# Why is the difference between these two t-tests so big?

I am using a t-test to find out whether the mean of a sample ($1.05$) with a sample size of $100$ is significantly different from a given mean ($1.2$). The standard deviation should be $0.5$:

round(2*pt((1.05-1.2)*sqrt(100)/.5,df=100-1),3)
[1] 0.003


The next thing I am doing is to simulate the exact same parameter setup 10.000 times, do the t-test each time and at the end calculate the mean of all p-values:

v <- w <- m <- s <- numeric(1e4)
for (i in 1:1e4){
rats.drug <- rnorm(100,1.05,.5)
m[i] <- mean(rats.drug)
s[i] <- sd(rats.drug)
v[i] <- t.test(rats.drug,mu=1.2)$p.value w[i] <- 2*pt(abs((mean(rats.drug)-1.2))*sqrt(100)/sd(rats.drug),df=100-1,lower=F) } round(mean(v),3) [1] 0.035 round(mean(w),3) [1] 0.035 round(mean(m),2) [1] 1.05 round(mean(s),1) [1] 0.5  My question It strikes me as very strange that this time the value is more than a whole order of magnitude bigger ($0.003$vs.$0.035$)! How can this be - I suspect a silly mistake on my side... Edit I did some additional experiments and it doesn't seem to be a mistake. Because the distribution of the p-values is extremely skewed the median seems to work a lot better than the mean but I still don't fully get why. • Regarding efficiency: Set v <- w <- m <- s <- numeric(1e4) to avoid growing the objects. Pre-allocation will make your code much faster. Regarding your question: So, your question is why the distribution of the simulated p-values is very skewed? In principle all values between 0 and 1 are possible. Large values are much less likely, but they can occur. That's what you are seeing. Jan 12, 2015 at 12:34 • Could it be that the observed difference is due to the fact that you haven't specified the non-centrality parameter ncp in pt() function? Just a guess. Jan 12, 2015 at 12:48 • @Roland: Concerning the efficiency part I updated the post - Thank you. The question is not why the p-values are skewed but how to aggregate them so that you get the right theoretical value. Obviously the mean doesn't work (why?), the median works better but I don't know if this is the right way to do it and why. Jan 12, 2015 at 13:34 • @AleksandrBlekh: I don't think so because I am only replicating the p-value calculation of the t-test function. Both give the same, but "wrong" results. Jan 12, 2015 at 13:42 • I see, thank you for clarification. Unfortunately, I don't have any more ideas at this time. Jan 12, 2015 at 14:02 ## 1 Answer Since the relationship between$t$values and$p$values is highly nonlinear, you observe a skewed distribution of$p$values. First, we calculate the "true" base value of$t$and the corresponding$p$value. t_base <- (1.05 - 1.2) * sqrt(100) / .5 p_base <- 2 * pt(-abs(t_base), df = 100 - 1)  Note that I modified the calculation of the$p$value. Your approach can lead to$p > 1$. Now we repeatedly sample 100 values from$N(1.05, 0.5)$and run a t-test. This simulation command returns a two-row matrix sim_res. The first row includes the$t$values, the second row includes the$p$values. set.seed(1) sim_res <- replicate(1e4, {rats.drug <- rnorm(100, 1.05, 0.5) res <- t.test(rats.drug, mu = 1.2) c(res$statistic, p = res$p.value)})  The following figure displays the distribution of$t$values together with the base value (red bar). plot(density(sim_res["t", ]), main = "Distribution of t values") abline(v = t_base, col = "red")  As you can see, the true$t$value corresponds to the mean of the simulation-based$t$values. Furthermore, the distribution is symmetrical. However, there is a nonlinear relationship between$t$and$p$values. The following figure displays the relationship for$\mathrm{df} = 100 -1$. curve(2 * pt(-abs(x), df = 100 - 1), from = -4, to = 4, xlab = "t value", ylab = "p value", main = "Relationship between t and p value", sub = bquote(df == 100 - 1))  Due to this relationship the symmetric distribution of$t$values does not result in a symmetric distribution of$p$values but a highly skewed distribution. The following figure displays this distribution together with a red bar indicating the true$p$value. plot(density(sim_res["p", ], from = 0), main = "Distribution of p values", xlim = c(0, 0.1)) abline(v = p_base, col = "red")  The median is indeed a much better statistic for this skewed distribution. It closely matches the true$p$value. median(sim_res["p", ]) # [1] 0.003389245 p_base # [1] 0.003415508  In the simulated data, approximately 50% of the$t$values are more negative than the true value. Therefore, approximately 50% of the$p\$ values are higher than the true value. (And vice versa.)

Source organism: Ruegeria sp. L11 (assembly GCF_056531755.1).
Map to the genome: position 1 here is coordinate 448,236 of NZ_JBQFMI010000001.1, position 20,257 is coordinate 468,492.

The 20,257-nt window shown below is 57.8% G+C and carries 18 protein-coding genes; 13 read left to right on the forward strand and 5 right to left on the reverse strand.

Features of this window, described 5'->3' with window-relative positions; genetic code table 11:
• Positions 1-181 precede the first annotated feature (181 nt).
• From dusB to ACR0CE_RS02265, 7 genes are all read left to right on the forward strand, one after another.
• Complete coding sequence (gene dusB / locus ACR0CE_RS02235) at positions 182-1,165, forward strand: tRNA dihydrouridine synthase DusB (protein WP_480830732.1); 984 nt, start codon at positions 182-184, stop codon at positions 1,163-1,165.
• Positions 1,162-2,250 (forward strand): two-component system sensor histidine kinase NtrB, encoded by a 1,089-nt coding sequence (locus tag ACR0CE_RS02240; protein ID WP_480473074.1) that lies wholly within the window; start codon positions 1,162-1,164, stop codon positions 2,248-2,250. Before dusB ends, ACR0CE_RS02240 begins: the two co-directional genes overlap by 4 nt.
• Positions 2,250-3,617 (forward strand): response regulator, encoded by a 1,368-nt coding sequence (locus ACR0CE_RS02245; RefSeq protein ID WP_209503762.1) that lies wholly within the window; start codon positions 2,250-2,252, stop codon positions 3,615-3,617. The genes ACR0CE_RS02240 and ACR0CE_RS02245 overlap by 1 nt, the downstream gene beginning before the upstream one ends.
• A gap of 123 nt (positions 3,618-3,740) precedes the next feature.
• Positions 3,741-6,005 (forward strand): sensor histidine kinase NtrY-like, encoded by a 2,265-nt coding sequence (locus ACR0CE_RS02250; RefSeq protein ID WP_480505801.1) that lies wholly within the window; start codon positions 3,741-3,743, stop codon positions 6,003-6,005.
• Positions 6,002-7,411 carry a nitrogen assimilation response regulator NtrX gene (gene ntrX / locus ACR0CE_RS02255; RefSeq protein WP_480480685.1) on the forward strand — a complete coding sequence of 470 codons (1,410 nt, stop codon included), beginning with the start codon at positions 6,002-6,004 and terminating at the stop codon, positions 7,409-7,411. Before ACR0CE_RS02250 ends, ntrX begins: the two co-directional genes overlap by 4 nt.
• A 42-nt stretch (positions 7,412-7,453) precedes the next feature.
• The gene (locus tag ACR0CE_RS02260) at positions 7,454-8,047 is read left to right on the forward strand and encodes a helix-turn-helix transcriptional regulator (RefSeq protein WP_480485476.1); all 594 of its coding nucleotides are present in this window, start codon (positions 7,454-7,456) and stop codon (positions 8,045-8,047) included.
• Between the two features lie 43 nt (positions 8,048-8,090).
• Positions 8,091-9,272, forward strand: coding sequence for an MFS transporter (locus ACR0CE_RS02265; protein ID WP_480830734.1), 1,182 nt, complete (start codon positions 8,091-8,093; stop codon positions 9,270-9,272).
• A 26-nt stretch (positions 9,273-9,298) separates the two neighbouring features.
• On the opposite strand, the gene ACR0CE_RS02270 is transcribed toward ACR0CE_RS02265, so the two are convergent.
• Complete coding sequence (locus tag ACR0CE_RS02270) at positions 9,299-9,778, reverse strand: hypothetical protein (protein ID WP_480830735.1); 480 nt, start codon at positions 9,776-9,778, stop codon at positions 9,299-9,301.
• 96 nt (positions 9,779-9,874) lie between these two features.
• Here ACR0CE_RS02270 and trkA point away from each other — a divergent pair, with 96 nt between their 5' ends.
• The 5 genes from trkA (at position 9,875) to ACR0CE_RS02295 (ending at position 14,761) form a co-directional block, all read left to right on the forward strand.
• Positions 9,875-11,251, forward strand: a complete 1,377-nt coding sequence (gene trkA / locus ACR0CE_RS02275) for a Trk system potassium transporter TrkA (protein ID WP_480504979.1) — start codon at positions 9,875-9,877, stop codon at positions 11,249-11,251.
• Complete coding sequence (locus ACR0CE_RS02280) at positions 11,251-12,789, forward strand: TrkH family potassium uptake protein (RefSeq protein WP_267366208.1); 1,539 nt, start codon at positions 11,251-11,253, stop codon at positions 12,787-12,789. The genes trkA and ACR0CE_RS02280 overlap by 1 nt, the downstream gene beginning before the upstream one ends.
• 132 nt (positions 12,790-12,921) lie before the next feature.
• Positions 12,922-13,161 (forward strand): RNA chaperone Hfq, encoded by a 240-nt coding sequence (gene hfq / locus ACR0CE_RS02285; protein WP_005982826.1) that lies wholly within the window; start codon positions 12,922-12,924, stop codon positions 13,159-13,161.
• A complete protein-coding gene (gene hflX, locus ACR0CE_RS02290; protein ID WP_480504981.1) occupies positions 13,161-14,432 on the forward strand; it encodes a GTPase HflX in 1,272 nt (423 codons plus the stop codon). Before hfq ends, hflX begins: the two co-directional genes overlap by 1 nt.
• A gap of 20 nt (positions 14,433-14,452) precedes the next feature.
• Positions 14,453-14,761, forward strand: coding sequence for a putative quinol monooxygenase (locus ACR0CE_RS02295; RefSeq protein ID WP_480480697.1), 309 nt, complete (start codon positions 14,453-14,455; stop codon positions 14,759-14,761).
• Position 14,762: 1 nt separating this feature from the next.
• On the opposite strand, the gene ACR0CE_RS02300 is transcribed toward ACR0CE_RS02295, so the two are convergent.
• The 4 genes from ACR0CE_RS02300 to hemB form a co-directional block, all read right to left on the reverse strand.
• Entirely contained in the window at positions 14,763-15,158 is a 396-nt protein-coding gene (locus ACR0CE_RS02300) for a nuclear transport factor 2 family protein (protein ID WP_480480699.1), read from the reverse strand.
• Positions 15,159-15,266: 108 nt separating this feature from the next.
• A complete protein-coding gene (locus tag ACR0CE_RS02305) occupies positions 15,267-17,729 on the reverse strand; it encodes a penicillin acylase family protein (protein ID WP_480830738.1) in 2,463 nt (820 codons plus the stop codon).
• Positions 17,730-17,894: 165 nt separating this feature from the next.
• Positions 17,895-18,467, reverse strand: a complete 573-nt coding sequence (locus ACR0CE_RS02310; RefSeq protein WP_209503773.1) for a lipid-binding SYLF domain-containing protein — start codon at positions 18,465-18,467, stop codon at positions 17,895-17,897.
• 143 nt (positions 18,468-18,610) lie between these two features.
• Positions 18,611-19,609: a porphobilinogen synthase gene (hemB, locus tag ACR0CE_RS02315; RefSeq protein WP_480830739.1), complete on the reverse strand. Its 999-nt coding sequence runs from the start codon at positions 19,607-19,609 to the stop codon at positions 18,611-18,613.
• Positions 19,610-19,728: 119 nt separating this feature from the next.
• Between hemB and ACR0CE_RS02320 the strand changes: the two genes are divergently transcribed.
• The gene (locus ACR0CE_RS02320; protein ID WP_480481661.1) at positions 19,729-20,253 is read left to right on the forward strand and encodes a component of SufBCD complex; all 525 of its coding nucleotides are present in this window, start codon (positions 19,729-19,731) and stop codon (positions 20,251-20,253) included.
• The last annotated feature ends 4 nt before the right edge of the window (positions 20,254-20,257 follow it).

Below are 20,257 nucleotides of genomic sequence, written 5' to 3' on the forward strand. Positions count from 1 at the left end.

• Thank you very much - this clarifies a lot. When sampling the t-statistics and calculating the p-value on their mean (2*pt(mean(t),df=100-1)) afterwards it is much better! Jan 12, 2015 at 14:56
• Apparently there is a problem with density (possibly the default bandwidth?). The plot shows a non-zero density for negative p-values which is not possible. Jan 12, 2015 at 15:25
• @Roland Right. I modified the code. Now the density is estimated for nonnegative values only. Jan 12, 2015 at 15:31